This was then the reward of my benevolence! I had saved a human being from destruction, and as a recompense I now writhed under the miserable pain of a wound which shattered the flesh and bone. The feelings of kindness and gentleness which I had entertained but a few moments before gave place to hellish rage and gnashing of teeth. Inflamed by pain, I vowed eternal hatred and vengeance to all mankind. (Chapter 16, Frankenstein, by Mary Shelley)
He began to think like a killer with a criminal mind. It would be too easy, he reasoned, to find and kill the man who created him. How could he make Victor Frankenstein suffer the most? The creature’s first victim was the scientist’s much-adored youngest brother.
And thus a murderous monster had been born.
Later on in my life, I acquired a fascination with another popular monster. His story bore some similarities to the Frankenstein monster yet with vastly different paths that lead him to become angry and filled with hatred toward his fellow man. The murderous monster is the mysterious main character of Gaston Leroux’s novel, The Phantom of the Opera, published in English in 1911. We know him as “The Phantom”—a frightening yet captivating and alluring masked man with an angelic singing voice, who lived secretly in the catacombs of the opera house and whose bed was a coffin. During the opera house years, only a few people saw him. From his hidden lair, he managed to manipulate the management of the opera house and the players with intimidation such as threats and murder. The Phantom referred to himself as “Opera Ghost” and signed his threatening and demanding messages to the managers with simply O. G.
Again, the first question is what happened to him to cause this bizarre behavior? The villain phantom’s name was Erik, and like the Frankenstein monster, Erik had the misfortune of bearing a grotesque appearance from his earliest existence. People gasped when they beheld his face, and women shrieked in horror. As a young boy, Erik ended up in a circus freak show to be gawked at and scorned day after day for entertainment.
In the novel, we learn of Erik’s background from a Persian who’d been assigned by the Shaw of Persia to bring Erik to him after word spread of Erik’s skills as a magician and his angelic singing voice. While he was in Persia, Erik developed amazing skills as an architect and was commissioned by the Shaw to design an elaborate palace for him. Erik’s palace design contained secret rooms and trap doors, long passageways, tunnels and canals that caused sound to be carried throughout.
Eventually, the Shaw turned on Erik. When he no longer needed him, he ordered Erik’s execution. But the Persian who’d been looking after him helped him to escape and remained a part of Erik’s life. Later on, Erik eventually landed a contract to design and build an opera house in Paris, the Palais Garnier. This afforded him the opportunity to secretly create his own dwelling in the catacombs below the opera house where he invented himself as a phantom ghost. He fell in love with the singer, Christine, and became her invisible mentor, her “Angel of Music” who spoke and sang to her through a mirror in her room, eventually luring her to his dwelling.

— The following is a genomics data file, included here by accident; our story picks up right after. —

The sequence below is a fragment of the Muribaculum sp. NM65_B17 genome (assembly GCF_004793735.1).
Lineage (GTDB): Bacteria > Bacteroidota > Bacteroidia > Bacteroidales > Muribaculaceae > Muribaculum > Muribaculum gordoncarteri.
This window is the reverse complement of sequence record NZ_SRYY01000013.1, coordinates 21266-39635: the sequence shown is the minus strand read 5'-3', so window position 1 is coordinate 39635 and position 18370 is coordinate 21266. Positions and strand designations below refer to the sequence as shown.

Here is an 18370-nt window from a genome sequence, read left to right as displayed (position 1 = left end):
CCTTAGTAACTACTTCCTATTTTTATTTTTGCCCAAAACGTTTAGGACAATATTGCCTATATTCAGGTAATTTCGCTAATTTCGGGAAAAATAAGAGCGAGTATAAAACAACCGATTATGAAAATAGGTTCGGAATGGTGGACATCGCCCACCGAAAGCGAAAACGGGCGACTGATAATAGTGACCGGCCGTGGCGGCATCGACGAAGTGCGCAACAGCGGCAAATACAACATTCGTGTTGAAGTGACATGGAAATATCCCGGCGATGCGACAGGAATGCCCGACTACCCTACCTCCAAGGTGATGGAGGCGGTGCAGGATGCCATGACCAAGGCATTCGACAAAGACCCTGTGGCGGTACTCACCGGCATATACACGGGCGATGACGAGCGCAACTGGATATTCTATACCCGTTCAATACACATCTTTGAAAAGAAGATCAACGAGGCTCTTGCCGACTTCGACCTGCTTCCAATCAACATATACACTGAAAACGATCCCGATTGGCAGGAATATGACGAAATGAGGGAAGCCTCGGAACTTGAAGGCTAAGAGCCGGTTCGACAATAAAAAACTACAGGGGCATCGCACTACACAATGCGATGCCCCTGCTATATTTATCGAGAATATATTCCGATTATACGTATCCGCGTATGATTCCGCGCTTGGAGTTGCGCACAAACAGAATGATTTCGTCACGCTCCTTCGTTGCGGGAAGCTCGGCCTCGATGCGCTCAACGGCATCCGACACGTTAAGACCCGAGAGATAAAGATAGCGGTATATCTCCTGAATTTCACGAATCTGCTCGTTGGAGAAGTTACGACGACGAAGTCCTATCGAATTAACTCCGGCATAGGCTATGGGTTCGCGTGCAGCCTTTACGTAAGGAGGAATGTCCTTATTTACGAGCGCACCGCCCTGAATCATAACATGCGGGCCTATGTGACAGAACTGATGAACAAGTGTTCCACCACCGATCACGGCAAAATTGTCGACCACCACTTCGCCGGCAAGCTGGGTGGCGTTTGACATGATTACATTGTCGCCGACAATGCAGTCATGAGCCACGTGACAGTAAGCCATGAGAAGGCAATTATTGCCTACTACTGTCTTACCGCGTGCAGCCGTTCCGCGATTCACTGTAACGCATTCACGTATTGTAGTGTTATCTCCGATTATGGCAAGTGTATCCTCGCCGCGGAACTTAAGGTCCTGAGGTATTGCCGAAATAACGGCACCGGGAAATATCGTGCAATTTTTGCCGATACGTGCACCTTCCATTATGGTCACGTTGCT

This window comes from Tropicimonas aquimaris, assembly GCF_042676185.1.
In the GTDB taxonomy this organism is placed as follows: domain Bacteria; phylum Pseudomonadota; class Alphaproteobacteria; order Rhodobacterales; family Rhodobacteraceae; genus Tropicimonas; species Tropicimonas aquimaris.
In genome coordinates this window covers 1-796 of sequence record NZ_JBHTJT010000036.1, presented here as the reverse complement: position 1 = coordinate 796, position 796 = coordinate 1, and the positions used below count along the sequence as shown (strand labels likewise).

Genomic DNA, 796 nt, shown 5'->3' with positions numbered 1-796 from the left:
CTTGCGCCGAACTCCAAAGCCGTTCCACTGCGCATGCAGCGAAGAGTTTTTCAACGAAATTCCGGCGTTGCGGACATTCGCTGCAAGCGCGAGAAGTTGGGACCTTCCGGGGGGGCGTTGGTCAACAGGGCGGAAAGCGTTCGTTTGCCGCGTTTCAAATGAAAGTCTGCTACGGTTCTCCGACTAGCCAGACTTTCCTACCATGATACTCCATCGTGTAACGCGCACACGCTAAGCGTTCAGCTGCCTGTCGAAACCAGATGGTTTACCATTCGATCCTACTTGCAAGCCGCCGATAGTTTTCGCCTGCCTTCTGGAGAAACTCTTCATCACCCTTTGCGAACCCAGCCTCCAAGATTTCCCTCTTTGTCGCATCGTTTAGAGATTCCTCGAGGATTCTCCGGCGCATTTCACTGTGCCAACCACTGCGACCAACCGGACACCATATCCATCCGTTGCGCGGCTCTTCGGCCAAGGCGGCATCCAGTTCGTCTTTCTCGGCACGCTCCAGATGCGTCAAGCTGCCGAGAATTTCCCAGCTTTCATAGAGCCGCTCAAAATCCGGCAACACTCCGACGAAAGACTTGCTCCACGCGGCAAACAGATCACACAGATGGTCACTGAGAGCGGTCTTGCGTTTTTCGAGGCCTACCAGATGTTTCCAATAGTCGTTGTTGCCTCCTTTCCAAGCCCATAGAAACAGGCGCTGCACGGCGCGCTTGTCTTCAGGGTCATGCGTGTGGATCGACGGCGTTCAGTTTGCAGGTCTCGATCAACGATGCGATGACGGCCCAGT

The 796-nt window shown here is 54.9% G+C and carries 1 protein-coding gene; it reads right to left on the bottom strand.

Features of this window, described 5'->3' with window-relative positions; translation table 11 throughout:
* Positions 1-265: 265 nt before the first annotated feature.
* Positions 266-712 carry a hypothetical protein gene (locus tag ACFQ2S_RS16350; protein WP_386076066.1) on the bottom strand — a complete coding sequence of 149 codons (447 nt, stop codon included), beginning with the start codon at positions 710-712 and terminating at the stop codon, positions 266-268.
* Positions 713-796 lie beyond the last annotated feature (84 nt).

However, Christine had a suitor named Raoul, and their relationship drove the phantom music teacher to jealousy and rage. The violence escalated. Erik wanted Christine for himself. He even attempted to murder her lover, Raoul, after Christine tore the mask from his face.
Look, I am not laughing now, I am crying, crying for you, Christine, who have torn off my mask and who therefore can never leave me again! … As long as you thought me handsome, you could have come back, I know you would have come back … but, now that you know my hideousness, you would run away for good … So I shall keep you here! … Why did you want to see me? Oh, mad Christine, who wanted to see me! … when my mother so as not to see me, made me a present of my first mask! (Chapter 12, The Phantom of the Opera, by Gaston Leroux)
Once again, the Phantom had experienced rejection, perhaps of the most painful kind—romantic love.
Both the Frankenstein monster who stayed hidden by day, foraging for food at night and the Phantom who hid his face behind a mask, allowing him on occasion to interact in society, experienced untold cruelty from other human beings. Both of these fictional characters grew to exhibit monster-like behavior; both were driven to hatred, jealousy and murder by the abuse.
As a society, what lessons can we learn from the fate of these monsters? Did the authors of these two stories intend to evoke empathy from the reader? I admit I felt sad for them because of the way they were treated before they’d ever done anything wrong.
But my sympathy for each character faded rapidly when each began his murderous quest for revenge. As with modern day killers, we wonder why. What happened to bring about their spiraling descent into spiritual darkness?
Very well written! And a deep philosophical question to ask ourselves. Thanks for sharing!!
Thank you, Lori!